SOME parents have objected to plans to introduce Welsh language education for new pupils at four primary schools in Carmarthenshire.
Council chiefs want foundation phase lessons to be taught in Welsh at Ysgol Y Ddwylan in Newcastle Emlyn, Ysgol Griffith Jones in St Clears, Ysgol Llangynnwr in Carmarthen, and Whitland’s Ysgol Llys Hywel.
There would then be a choice of Welsh or English education for these pupils when they reached key stage two.
The council also wants Ysgol Rhys Prichard, Llandovery, to be a Welsh language school – and carried out a consultation this summer to canvass opinions.
Two-thirds of the 54 Ysgol Rhys Prichard respondents did not support the proposal, saying it would remove parental choice and make it harder for parents to support their kids. Some even claimed it was discrimination.
Supporters said the move was a progression, and adhered to overarching council and Welsh Government policies to boost bilingualism.
There was a similar pattern among respondents for Ysgol Y Ddwylan, while the far fewer Ysgol Griffiths Jones respondents were in favour of the change.
Meanwhile the 44 Ysgol Llangynnwr responses strongly supported the proposal, whereas just under half backed the idea for Ysgol Llys Hywel.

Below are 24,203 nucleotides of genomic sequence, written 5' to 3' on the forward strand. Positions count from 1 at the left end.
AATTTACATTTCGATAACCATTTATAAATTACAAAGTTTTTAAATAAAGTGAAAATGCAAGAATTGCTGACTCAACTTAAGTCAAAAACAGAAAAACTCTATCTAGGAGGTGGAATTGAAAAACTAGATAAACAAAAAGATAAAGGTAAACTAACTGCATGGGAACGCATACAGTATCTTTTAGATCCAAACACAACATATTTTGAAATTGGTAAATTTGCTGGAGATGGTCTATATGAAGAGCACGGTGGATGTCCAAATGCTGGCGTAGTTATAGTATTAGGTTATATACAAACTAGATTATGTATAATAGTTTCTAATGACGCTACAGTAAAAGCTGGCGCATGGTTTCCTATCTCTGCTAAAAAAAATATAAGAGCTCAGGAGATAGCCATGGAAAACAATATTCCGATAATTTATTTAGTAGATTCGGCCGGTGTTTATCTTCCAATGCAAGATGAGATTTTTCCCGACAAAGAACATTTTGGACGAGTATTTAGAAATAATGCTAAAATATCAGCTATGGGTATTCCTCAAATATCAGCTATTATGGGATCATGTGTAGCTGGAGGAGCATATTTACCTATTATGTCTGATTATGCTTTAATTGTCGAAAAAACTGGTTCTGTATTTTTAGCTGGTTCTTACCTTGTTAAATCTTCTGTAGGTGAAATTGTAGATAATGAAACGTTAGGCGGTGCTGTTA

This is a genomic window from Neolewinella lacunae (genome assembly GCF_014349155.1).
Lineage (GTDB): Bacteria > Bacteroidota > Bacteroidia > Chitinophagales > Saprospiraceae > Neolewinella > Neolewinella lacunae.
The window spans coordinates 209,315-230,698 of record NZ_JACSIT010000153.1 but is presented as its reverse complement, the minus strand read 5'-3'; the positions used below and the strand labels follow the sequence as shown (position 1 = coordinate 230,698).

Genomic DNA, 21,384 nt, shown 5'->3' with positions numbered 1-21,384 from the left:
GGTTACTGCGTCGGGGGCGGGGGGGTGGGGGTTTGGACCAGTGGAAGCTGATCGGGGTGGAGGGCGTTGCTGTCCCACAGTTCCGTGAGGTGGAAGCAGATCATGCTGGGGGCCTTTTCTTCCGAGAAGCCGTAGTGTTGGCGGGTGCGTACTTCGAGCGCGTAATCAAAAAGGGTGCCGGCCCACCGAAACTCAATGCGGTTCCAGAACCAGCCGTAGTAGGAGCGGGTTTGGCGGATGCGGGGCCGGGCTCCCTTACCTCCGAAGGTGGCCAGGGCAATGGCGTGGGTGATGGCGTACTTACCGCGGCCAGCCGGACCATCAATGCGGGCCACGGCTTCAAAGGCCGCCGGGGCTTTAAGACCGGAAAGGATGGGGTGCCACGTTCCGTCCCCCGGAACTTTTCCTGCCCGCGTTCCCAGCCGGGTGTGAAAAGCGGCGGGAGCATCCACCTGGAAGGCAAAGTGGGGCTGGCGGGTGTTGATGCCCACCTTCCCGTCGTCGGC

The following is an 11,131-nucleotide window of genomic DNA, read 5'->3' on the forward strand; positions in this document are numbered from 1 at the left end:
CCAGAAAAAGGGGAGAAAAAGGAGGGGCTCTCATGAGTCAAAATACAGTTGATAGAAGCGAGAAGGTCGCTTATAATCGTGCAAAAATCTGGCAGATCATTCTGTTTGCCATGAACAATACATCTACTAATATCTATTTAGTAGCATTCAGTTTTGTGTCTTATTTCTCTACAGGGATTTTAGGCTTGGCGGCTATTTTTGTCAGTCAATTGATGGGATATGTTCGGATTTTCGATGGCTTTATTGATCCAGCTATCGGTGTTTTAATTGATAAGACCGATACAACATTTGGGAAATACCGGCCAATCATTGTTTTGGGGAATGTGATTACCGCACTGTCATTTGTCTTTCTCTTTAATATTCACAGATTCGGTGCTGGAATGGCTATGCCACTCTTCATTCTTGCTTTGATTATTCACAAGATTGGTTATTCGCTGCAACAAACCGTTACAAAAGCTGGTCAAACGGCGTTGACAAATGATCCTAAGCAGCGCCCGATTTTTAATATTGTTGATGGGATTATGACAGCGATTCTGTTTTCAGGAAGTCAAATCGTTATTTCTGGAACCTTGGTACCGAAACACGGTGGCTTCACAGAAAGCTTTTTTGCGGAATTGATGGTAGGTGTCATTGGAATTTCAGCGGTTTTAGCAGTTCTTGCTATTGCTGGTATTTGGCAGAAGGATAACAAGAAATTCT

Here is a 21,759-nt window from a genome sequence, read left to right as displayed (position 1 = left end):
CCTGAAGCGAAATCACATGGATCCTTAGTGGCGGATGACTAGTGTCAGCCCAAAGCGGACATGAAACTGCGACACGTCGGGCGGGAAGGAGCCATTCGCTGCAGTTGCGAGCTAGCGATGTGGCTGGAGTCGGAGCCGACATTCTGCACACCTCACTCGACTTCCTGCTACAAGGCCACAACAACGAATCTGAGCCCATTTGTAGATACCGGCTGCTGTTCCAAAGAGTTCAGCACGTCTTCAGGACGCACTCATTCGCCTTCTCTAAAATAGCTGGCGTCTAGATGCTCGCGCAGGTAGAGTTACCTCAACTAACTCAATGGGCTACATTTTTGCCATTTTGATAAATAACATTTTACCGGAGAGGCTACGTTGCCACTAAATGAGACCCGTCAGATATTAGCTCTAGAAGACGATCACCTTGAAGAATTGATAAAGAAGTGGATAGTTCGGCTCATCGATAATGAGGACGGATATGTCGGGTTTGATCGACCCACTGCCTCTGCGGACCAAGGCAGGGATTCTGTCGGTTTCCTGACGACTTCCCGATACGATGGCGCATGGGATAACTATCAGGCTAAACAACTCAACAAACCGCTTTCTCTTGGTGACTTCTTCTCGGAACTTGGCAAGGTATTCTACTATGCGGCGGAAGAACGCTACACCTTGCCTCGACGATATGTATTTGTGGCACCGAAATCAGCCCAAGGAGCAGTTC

Discussing the results at an education and children scrutiny meeting, Cllr Kim Broom said: “I think we are missing a trick or two by not promoting the success of children who go through it.”
Aeron Rees, head of curriculum and wellbeing, said there was a lot of published material promoting bilingual and Welsh language education, including testimonies from parents who were worried to start with but “who took the plunge”.
Executive board member for education and children, Cllr Glynog Davies, said the response numbers were low and that people who were in favour of a proposal tended not to reply to consultations.
Referring to the above schools, except Ysgol Rhys Prichard, he said: “The majority of children come from outside Carmarthenshire.
“It is my duty to specifically provide an education for the people of Carmarthenshire and to promote Carmarthenshire’s language policy.
“I don’t know where the parents who have answered have come from.”
Cllr Davies said the council wanted children to be confident in both languages when they reached the age of 11.
Councillors on the committee asked what support would be given to teachers, and to parents who didn’t speak Welsh.
Cllr Darren Price said there was good advice available on this.
“It’s important that good practice goes around the county,” he said.
Mr Rees welcomed an idea that app-based homework could be rolled out.
“I think that’s a great suggestion,” he said.
The committee approved the proposals and recommended that the executive board publishes a statutory notice in the coming weeks, with the planned changes to come into force in 2020.